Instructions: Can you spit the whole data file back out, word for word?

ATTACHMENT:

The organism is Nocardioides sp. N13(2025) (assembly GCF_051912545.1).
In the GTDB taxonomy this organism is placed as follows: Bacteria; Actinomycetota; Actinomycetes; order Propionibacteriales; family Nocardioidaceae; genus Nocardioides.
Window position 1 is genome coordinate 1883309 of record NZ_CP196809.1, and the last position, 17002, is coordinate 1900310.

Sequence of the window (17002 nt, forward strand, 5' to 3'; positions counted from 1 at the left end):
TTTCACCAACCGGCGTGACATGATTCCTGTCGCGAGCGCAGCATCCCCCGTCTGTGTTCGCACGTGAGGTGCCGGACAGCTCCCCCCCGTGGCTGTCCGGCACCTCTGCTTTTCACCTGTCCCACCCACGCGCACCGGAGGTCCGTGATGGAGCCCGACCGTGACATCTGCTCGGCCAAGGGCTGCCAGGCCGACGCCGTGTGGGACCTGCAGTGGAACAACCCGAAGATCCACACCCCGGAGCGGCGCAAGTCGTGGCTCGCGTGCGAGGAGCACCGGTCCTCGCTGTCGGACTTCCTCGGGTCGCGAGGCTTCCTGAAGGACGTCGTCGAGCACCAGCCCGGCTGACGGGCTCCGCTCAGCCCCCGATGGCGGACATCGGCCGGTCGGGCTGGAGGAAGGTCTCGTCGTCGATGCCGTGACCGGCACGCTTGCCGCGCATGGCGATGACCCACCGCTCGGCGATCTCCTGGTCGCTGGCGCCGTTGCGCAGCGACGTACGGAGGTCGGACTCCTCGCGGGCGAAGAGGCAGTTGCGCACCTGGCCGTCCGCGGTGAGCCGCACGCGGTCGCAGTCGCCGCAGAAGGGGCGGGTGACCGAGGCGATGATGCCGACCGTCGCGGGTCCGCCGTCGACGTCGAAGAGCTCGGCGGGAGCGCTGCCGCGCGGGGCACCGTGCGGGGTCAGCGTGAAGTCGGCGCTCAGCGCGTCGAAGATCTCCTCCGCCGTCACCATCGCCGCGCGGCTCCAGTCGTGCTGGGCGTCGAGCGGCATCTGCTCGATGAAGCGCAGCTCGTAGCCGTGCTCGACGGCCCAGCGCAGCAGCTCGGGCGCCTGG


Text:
The organism is Nocardioides sp. N13(2025) (assembly GCF_051912545.1).
In the GTDB taxonomy this organism is placed as follows: Bacteria; Actinomycetota; Actinomycetes; order Propionibacteriales; family Nocardioidaceae; genus Nocardioides.
Window position 1 is genome coordinate 1883309 of record NZ_CP196809.1, and the last position, 17002, is coordinate 1900310.

Sequence of the window (17002 nt, forward strand, 5' to 3'; positions counted from 1 at the left end):
TTTCACCAACCGGCGTGACATGATTCCTGTCGCGAGCGCAGCATCCCCCGTCTGTGTTCGCACGTGAGGTGCCGGACAGCTCCCCCCCGTGGCTGTCCGGCACCTCTGCTTTTCACCTGTCCCACCCACGCGCACCGGAGGTCCGTGATGGAGCCCGACCGTGACATCTGCTCGGCCAAGGGCTGCCAGGCCGACGCCGTGTGGGACCTGCAGTGGAACAACCCGAAGATCCACACCCCGGAGCGGCGCAAGTCGTGGCTCGCGTGCGAGGAGCACCGGTCCTCGCTGTCGGACTTCCTCGGGTCGCGAGGCTTCCTGAAGGACGTCGTCGAGCACCAGCCCGGCTGACGGGCTCCGCTCAGCCCCCGATGGCGGACATCGGCCGGTCGGGCTGGAGGAAGGTCTCGTCGTCGATGCCGTGACCGGCACGCTTGCCGCGCATGGCGATGACCCACCGCTCGGCGATCTCCTGGTCGCTGGCGCCGTTGCGCAGCGACGTACGGAGGTCGGACTCCTCGCGGGCGAAGAGGCAGTTGCGCACCTGGCCGTCCGCGGTGAGCCGCACGCGGTCGCAGTCGCCGCAGAAGGGGCGGGTGACCGAGGCGATGATGCCGACCGTCGCGGGTCCGCCGTCGACGTCGAAGAGCTCGGCGGGAGCGCTGCCGCGCGGGGCACCGTGCGGGGTCAGCGTGAAGTCGGCGCTCAGCGCGTCGAAGATCTCCTCCGCCGTCACCATCGCCGCGCGGCTCCAGTCGTGCTGGGCGTCGAGCGGCATCTGCTCGATGAAGCGCAGCTCGTAGCCGTGCTCGACGGCCCAGCGCAGCAGCTCGGGCGCCTGG